7.  The IJ added:[Díaz] was ․ not appropriately responsive to questions on direct and cross-examination, and both the [IJ] and his own attorney warned him repeatedly to answer the specific questions posed. However, despite these warnings, [Díaz] continued to provide ambiguous responses that often did not address the question or were so lacking in detail the [IJ] was left without clarification of his prior testimony. Moreover, when asked to explain or clarify his testimony, [Díaz] was often unable to do so, and instead would begin speaking about another (somewhat tangential) topic.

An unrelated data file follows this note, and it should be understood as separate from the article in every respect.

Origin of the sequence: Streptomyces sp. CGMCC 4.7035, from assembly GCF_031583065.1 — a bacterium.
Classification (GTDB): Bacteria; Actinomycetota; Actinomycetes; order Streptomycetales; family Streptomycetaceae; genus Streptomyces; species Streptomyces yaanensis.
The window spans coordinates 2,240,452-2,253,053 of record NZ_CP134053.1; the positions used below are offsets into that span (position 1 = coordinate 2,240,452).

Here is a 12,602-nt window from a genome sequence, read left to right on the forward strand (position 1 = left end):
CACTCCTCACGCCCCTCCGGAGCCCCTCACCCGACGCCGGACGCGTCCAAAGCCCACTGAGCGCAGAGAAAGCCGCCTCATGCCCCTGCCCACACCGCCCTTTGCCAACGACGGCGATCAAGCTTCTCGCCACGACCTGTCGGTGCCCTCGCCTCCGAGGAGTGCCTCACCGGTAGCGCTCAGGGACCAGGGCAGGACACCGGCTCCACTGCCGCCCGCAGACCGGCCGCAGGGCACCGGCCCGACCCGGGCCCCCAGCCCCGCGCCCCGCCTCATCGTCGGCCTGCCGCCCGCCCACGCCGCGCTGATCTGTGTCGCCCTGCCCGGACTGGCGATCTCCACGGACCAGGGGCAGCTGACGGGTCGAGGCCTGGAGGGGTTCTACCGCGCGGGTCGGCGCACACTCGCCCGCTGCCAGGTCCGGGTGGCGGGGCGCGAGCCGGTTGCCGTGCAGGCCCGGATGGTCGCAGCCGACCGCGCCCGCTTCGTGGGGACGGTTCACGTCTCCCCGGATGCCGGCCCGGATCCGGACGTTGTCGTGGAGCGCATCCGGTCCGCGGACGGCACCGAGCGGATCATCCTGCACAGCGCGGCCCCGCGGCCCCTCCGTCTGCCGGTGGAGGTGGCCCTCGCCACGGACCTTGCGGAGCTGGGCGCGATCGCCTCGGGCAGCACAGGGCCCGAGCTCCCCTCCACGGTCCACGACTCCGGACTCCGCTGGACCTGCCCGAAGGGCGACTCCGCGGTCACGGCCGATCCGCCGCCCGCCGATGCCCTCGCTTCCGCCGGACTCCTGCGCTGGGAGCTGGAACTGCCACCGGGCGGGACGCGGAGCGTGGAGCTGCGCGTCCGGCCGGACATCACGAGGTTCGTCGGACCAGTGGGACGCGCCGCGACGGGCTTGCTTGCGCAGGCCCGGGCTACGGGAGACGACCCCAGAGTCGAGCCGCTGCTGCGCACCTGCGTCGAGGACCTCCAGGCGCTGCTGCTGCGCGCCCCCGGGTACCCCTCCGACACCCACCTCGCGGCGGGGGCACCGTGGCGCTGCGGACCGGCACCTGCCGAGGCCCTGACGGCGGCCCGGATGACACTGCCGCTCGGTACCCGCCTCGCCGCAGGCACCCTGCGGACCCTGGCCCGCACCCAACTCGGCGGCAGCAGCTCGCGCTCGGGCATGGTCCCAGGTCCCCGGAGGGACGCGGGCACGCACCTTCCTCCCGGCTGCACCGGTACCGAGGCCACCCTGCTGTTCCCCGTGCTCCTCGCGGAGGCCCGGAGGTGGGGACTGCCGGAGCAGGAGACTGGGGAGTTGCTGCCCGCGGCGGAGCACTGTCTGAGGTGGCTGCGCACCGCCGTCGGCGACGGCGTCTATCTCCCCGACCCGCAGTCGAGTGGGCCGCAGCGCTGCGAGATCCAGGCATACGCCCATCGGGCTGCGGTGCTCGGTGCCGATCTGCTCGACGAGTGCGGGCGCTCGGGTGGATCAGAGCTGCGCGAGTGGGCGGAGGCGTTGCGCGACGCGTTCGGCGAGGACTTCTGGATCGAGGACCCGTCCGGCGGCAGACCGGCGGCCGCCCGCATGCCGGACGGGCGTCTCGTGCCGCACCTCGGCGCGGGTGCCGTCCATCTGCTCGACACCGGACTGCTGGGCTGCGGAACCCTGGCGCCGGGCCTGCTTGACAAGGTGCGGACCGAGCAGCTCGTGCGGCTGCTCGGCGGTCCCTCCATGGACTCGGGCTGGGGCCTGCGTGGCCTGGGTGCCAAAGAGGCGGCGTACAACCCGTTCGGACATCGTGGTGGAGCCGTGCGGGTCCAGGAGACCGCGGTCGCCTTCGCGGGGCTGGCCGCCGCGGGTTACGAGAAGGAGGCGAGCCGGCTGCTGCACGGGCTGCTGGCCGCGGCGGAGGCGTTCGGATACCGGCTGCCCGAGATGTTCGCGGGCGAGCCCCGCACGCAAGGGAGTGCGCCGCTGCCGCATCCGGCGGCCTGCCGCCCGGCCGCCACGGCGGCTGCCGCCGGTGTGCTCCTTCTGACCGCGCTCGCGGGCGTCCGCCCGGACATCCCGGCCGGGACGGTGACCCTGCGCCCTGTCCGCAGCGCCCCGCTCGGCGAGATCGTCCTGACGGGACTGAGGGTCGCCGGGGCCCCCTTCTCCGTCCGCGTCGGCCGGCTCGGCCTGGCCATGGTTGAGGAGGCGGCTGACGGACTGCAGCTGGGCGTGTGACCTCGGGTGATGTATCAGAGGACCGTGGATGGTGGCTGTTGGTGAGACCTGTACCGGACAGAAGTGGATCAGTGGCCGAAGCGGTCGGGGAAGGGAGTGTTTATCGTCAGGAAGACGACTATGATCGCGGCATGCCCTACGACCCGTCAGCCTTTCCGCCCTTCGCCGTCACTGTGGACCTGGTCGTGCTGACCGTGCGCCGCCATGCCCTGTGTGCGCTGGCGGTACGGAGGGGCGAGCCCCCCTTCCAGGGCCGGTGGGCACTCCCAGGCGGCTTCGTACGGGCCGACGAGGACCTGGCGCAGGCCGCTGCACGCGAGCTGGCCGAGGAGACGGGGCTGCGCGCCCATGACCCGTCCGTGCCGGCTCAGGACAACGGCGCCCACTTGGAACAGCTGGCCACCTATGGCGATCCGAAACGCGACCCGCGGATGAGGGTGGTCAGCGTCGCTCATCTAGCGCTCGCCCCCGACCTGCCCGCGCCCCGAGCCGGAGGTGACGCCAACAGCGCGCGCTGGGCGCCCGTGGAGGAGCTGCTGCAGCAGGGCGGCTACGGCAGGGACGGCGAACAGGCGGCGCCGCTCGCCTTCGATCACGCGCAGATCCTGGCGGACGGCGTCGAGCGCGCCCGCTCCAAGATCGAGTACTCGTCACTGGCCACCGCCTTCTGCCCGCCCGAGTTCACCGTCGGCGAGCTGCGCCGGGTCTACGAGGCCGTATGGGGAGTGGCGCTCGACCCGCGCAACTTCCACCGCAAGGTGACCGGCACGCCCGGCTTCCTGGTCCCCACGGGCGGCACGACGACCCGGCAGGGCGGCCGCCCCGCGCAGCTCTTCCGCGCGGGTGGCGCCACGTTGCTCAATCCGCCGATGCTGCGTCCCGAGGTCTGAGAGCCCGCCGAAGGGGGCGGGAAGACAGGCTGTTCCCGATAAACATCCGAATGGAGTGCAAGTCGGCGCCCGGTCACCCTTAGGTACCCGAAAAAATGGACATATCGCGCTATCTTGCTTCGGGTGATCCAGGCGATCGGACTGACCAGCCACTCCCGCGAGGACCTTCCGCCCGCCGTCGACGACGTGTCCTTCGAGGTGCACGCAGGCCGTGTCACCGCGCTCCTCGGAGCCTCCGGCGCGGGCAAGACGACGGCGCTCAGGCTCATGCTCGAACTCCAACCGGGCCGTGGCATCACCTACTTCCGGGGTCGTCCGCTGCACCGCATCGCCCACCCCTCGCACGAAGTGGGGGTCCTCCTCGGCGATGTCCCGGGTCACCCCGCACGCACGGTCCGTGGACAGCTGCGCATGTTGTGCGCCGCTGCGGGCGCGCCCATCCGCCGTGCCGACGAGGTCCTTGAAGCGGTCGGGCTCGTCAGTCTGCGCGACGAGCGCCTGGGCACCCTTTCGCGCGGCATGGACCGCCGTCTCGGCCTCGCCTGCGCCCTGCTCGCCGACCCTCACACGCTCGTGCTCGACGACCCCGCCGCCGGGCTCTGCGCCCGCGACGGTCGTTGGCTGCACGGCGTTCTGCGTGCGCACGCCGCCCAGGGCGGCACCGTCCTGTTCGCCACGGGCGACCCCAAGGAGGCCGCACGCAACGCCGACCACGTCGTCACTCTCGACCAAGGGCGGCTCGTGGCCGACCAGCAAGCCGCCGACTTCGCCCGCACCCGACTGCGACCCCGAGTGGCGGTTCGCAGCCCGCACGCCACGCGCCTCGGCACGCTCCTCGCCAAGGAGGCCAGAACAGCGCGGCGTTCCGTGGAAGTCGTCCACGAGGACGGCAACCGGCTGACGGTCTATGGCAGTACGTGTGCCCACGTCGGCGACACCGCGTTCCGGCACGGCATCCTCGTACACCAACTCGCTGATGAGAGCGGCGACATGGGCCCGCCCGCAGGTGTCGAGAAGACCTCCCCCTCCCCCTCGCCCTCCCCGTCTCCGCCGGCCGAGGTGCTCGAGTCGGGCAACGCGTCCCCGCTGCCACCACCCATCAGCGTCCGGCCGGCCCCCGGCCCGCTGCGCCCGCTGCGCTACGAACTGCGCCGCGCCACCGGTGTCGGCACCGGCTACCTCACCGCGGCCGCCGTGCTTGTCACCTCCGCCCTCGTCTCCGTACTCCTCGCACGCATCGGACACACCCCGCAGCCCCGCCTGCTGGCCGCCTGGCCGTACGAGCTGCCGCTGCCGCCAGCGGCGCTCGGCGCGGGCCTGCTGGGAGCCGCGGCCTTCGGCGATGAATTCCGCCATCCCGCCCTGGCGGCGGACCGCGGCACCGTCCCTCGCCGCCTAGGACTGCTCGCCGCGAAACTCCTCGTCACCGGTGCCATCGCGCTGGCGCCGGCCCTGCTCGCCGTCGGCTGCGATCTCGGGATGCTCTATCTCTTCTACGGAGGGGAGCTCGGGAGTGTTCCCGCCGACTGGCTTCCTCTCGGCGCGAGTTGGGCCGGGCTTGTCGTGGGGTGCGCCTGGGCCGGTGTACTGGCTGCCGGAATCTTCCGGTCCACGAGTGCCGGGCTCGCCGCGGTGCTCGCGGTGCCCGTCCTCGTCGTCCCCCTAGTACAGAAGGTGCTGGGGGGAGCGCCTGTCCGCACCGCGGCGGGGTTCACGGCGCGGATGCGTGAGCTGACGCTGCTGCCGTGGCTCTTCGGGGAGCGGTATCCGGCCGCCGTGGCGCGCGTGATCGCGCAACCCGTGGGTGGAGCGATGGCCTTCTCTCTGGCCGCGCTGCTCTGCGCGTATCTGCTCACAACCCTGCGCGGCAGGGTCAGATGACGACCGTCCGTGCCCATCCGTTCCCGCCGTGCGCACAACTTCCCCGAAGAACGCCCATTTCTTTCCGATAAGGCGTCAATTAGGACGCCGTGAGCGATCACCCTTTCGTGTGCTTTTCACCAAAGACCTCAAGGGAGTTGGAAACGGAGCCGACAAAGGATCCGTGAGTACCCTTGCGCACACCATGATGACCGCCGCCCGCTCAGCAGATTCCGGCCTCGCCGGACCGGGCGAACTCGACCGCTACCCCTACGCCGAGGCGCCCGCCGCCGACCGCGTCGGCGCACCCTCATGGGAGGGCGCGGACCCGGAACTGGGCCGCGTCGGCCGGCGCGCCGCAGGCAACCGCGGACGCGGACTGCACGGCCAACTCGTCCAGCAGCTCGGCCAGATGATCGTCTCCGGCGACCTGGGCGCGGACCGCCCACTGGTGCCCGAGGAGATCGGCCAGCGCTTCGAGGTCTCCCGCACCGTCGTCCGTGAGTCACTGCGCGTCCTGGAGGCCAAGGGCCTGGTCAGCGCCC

8.  Because Díaz has not established eligibility for asylum, his claim for withholding of removal fails as well. See, e.g., Decky, 587 F.3d at 109 (“[I]f the asylum claim fails, so too does the claim for withholding of removal.”). Díaz has not argued that he is entitled relief under the CAT, and so we deem that claim waived. See United States v. Zannino, 895 F.2d 1, 17 (1st Cir.1990).

TORRUELLA, Circuit Judge.